And just like that, I am reborn.

“Shake the booties! Come on, shake it,” screams Sharon, my five-foot-nothing Zumba instructor.

And man, do I ever. I shake my butt left, right, front, back, up, down, all around. My ankle doesn’t even hurt anymore. This is why I push through the squatting and jumping jacks in the choreography. This is why I allow myself to be tricked into high knees and half-lunges. For the inevitable twerking that Sharon rewards us with.

I started going to Zumba one month ago. If you ever want to hang out Thursdays at 7:30 p.m., I’m unavailable. I’ve got a weekly date with Sharon and 15 other women who are closer to my grandmother’s age than my own. The first day I showed up, I saw the age demographic and panicked. “Am I in the wrong class?”

Pop culture really fed me this idea that Zumba was a bunch of hot, young women dancing like they’re in the club. You know the image, right? Stylish tracksuit with a slicked back ponytail that doesn’t move no matter how much she’s sweating? Well, that’s what I imagined. And that’s why I put off joining for years.

I’ve always liked working up a sweat. Marathon training, volleyball, and cheer conditioning kept me healthy and glowing as a teenager. But my 23-year-old self is slower and more easily exhausted these days. Going up a flight of stairs can kill my entire mood now. Getting up from a cross-legged position involves a lot more grunting than it used to. I knew I had to do something about this. When I completed the L.A. Marathon (26.2 miles, thank you very much) at 12 years old, I saw so many people in their 60’s and 70’s. I was in awe and inspired. I wanted to be their age and still moving my body with that same youthful ease.

I knew I would have to put it in the work now to see the results later. These incredible people I spotted at 10Ks and 15Ks didn’t wake up one day at 65 years old and decide to run marathons. I mean, maybe some of them. I genuinely don’t know. But if I had to guess, I’d say they developed good habits when they were younger. It was while I was huffing and puffing climbing some stairs last month that I said “enough is enough.” Who cares if these hot Zumba girls could move like J-Lo and I cried real tears when I worked out too hard? The only way I’m going to get to music-video-background-dancer level is if I go and allow myself to be a beginner.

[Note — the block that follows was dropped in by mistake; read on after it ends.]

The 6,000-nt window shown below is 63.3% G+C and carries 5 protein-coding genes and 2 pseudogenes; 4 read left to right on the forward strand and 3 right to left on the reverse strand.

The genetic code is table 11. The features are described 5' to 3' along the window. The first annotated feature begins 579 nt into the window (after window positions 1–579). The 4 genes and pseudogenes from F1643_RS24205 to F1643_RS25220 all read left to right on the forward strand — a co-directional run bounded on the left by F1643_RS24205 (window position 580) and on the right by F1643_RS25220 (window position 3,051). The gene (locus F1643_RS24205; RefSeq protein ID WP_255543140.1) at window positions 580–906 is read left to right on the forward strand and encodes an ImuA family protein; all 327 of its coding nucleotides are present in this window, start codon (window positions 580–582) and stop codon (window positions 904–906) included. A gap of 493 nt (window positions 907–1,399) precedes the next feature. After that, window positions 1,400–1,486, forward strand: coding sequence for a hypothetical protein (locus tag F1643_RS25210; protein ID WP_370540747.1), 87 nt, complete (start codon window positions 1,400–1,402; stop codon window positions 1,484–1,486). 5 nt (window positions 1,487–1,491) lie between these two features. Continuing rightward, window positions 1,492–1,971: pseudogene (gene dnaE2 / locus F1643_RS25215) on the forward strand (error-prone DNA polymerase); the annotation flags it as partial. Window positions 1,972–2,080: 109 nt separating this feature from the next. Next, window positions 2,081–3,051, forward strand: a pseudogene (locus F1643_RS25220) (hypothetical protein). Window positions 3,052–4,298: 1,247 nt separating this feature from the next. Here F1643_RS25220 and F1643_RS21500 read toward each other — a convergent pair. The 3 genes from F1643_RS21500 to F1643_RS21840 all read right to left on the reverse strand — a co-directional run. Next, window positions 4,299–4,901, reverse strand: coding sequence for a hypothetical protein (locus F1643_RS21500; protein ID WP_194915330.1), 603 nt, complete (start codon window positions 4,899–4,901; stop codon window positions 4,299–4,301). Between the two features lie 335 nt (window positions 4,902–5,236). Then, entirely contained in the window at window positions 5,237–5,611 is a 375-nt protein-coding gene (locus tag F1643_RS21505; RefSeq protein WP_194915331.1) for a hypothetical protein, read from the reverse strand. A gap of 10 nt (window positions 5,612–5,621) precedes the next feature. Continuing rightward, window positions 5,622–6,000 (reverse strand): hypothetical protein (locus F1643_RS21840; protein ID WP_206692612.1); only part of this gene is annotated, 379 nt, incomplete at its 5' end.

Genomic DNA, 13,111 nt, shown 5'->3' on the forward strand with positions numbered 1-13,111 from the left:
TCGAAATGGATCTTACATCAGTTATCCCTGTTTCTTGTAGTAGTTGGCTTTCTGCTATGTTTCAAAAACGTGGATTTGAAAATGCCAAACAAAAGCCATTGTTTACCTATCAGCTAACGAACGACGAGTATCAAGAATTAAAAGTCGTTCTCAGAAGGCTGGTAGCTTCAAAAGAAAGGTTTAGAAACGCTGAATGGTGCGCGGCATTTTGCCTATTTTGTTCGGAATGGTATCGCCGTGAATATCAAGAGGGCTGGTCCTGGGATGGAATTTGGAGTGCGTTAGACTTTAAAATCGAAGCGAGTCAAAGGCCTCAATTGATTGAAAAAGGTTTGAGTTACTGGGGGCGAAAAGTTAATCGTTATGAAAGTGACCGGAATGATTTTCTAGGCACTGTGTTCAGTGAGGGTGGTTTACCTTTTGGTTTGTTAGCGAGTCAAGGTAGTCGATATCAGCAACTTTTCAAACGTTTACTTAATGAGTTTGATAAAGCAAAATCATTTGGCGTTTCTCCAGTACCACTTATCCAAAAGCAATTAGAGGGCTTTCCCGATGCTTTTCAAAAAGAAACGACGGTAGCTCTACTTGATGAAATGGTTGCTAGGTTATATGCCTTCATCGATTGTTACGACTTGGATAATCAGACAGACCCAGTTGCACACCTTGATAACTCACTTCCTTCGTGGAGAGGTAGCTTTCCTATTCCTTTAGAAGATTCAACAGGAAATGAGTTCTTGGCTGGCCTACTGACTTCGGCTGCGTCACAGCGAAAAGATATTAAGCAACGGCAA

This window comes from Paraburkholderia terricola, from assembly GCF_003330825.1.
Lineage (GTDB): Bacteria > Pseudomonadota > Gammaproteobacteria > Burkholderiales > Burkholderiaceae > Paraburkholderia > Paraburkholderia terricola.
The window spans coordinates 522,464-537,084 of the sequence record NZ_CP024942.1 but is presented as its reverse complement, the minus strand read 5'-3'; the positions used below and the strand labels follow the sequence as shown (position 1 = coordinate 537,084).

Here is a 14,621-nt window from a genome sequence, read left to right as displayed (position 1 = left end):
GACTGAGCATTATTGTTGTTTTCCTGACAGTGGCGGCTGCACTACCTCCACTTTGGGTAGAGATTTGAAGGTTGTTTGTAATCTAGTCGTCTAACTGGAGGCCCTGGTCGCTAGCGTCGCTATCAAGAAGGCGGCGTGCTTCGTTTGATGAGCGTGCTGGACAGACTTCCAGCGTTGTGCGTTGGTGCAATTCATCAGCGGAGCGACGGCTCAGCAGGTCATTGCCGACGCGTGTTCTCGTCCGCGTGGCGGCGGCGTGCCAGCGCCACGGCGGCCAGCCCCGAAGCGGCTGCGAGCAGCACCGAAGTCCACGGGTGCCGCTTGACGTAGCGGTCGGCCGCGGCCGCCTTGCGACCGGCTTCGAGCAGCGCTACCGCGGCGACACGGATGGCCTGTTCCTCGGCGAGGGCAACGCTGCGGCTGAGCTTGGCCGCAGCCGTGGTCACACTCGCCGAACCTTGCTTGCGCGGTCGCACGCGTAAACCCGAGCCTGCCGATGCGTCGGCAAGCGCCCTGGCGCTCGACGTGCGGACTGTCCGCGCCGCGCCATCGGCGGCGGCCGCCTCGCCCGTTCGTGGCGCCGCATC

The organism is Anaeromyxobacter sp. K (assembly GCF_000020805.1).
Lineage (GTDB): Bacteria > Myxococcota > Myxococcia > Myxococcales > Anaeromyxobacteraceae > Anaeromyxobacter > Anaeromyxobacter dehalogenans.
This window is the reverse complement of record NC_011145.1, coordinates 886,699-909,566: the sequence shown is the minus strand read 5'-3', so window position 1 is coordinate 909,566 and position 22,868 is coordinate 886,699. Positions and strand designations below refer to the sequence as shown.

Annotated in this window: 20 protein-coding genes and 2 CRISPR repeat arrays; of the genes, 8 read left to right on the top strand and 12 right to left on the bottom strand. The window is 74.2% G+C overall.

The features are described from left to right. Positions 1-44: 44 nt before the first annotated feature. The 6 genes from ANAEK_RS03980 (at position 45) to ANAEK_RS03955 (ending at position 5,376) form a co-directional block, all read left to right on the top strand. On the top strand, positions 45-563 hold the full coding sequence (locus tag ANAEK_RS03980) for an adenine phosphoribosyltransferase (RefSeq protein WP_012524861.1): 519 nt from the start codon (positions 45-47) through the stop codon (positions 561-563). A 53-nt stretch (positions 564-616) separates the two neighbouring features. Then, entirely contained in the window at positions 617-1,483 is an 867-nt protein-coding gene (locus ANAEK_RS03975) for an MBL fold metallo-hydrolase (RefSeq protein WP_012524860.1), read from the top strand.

So I signed up and showed up. I walked in and there were about four women stretching their arms and legs. I towered over them at a humble 5 feet 7 inches. As more women trickled in, I was surprised. They were the same age as the marathon runners who had been in the back of my mind this past decade. That first class was hard, sweaty and full of so much laughter. These women were so kind and fun. They moved freely to the music and didn’t worry if they missed a step.

Zumba has been a non-negotiable ever since. I go every week to keep my body active and my heart healthy. I expected to get my butt kicked by the 60 minutes of dancing and to struggle with all the squats. What I didn’t expect was for it to keep my spiritual and emotional health in check, too. When I study too much and feel burnt out or neglect getting the right amount of sleep for a week, Zumba has managed to be a very present, mindful one hour where I shake my butt with 15 grandmas.

If you find that thing in your life that makes you feel as happy as I do when I twerk with senior citizens, let me know. Because so far, Sharon yelling “shake the booties” takes the cake.

Written by: Monica Vigil